By creating enhanced processing and analysis tools in MBF Bioscience’s Stereo Investigator and Neurolucida 360 software, Dr. Tappan and Mr. Rodriguez analyzed these images to obtain comprehensive morphometrics of delicate dendritic spines at a greater accuracy than ever before.

GAO ET AL./SCIENCE 2019

“We combined expansion microscopy and lattice light sheet microscopy (ExLLSM) to image the nanoscale spatial relationships between proteins across the thickness of the mouse cortex or the entire Drosophila brain, including synaptic proteins at dendritic spines, myelination along axons, and presynaptic densities at dopaminergic neurons in every fly neuropil domain.” (Gao et al, 2019)

While several forms of microscopy exist that have the ability to image subcellular neural elements, scientists say that each of these methods is lacking in one way or another. According to the paper, the combination of expansion microscopy with lattice-light sheet microscopy gives the most effective results, while considerably decreasing the time spent carrying out the experiment.

“I believe this type of imaging represents a major milestone in terms of the accuracy that can be achieved in dendritic spine morphometry from light microscopy,” Mr. Rodriguez said.

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Scientists Discover New “Rosehip” Neuron in Human Brain

Neurolucida and Neurolucida Explorer Used for 3D Reconstruction and Quantitative Analysis

Researchers used Neurolucida to reconstruct a newly discovered type of neuron found only in the human brain, according to a study published in the journal Nature Neuroscience. Known as “rosehip” neurons because of the way they resemble a rose after its petals have fallen off, these cells feature compact, bushy axonal arborizations.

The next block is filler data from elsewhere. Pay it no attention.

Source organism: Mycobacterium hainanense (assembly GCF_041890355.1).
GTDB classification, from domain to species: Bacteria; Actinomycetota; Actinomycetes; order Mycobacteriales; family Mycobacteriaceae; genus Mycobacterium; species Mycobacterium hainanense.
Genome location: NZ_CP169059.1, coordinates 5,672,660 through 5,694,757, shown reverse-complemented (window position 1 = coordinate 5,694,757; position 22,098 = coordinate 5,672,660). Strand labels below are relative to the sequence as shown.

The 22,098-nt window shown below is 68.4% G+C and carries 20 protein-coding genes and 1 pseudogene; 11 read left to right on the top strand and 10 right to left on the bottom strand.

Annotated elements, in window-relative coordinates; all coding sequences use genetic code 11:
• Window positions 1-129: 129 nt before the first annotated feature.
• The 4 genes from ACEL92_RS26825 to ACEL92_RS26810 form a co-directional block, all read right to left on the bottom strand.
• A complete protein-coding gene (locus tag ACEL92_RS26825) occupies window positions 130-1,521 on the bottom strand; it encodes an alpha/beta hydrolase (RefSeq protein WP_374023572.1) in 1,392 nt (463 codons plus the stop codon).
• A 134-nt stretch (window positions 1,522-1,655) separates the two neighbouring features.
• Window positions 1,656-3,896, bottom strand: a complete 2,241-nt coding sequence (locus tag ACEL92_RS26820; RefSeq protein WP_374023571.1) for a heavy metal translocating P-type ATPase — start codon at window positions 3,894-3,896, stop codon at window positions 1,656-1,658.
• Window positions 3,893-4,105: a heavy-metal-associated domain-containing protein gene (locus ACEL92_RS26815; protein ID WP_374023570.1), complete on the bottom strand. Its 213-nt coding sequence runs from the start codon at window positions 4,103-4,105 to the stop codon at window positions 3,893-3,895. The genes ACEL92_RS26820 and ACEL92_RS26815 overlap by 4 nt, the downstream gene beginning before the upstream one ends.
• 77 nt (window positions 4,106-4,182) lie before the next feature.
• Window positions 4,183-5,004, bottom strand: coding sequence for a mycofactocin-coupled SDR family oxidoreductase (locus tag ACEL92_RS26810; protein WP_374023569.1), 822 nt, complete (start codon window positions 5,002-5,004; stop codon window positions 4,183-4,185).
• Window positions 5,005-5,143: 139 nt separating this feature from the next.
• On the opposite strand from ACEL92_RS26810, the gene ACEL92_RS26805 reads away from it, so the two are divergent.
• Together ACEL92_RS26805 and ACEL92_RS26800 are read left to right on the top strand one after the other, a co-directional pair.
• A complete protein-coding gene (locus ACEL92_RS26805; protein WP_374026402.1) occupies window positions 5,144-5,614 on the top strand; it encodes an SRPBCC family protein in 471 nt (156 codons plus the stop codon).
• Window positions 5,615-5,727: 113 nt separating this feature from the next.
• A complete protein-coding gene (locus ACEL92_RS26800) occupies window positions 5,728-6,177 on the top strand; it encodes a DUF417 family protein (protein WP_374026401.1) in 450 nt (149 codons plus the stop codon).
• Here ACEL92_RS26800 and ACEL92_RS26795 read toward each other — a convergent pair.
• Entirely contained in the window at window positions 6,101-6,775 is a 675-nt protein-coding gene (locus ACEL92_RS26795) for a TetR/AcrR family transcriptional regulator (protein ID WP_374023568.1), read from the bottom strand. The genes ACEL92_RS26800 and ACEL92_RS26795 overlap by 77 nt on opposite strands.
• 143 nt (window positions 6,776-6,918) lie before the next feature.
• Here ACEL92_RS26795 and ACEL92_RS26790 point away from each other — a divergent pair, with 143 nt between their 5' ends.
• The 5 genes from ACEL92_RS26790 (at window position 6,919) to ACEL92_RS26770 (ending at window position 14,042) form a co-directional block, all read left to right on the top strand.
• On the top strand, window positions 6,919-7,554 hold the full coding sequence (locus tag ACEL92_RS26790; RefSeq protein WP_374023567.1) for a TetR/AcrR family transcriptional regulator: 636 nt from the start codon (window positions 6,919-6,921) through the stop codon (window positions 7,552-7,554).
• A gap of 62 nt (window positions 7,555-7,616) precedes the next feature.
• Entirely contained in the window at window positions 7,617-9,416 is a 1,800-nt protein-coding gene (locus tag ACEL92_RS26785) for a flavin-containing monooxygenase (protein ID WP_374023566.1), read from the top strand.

Found in the first layer of the cerebral cortex, a highly complex brain region that is thought to play an important role in consciousness, “rosehip neurons” have not been seen in mice or other laboratory animals, and scientists suggest that they may exist only in humans. Classified as inhibitory neurons, these brain cells form synapses with pyramidal neurons in layer 3 of the cerebral cortex, according to the study.

Led by Dr. Ed Lein, of the Allen Institute for Brain Science, and Dr. Gábor Tamás, a neuroscientist at the University of Szeged in Szeged, Hungary, the research team used Neurolucida to reconstruct rosehip neurons in 3D. Their reconstructions revealed that these cells display morphological characteristics that differ significantly from other types of cells found in this region of the brain.

Scientists used Neurolucida and Neurolucida Explorer to reconstruct and analyze a rosehip neuron. Image Credit: Tamas Lab, University of Szeged

Using Neurolucida Explorer to quantitatively analyze their cell reconstructions, the researchers observed similar numbers of primary dendrites in both rosehip neurons and basket cells, but fewer compared to neurogliaform cells. Meanwhile, they calculated similar total dendritic length and frequency of dendritic nodes in rosehip neurons and neurogliaform cells, but recorded differences in basket cells.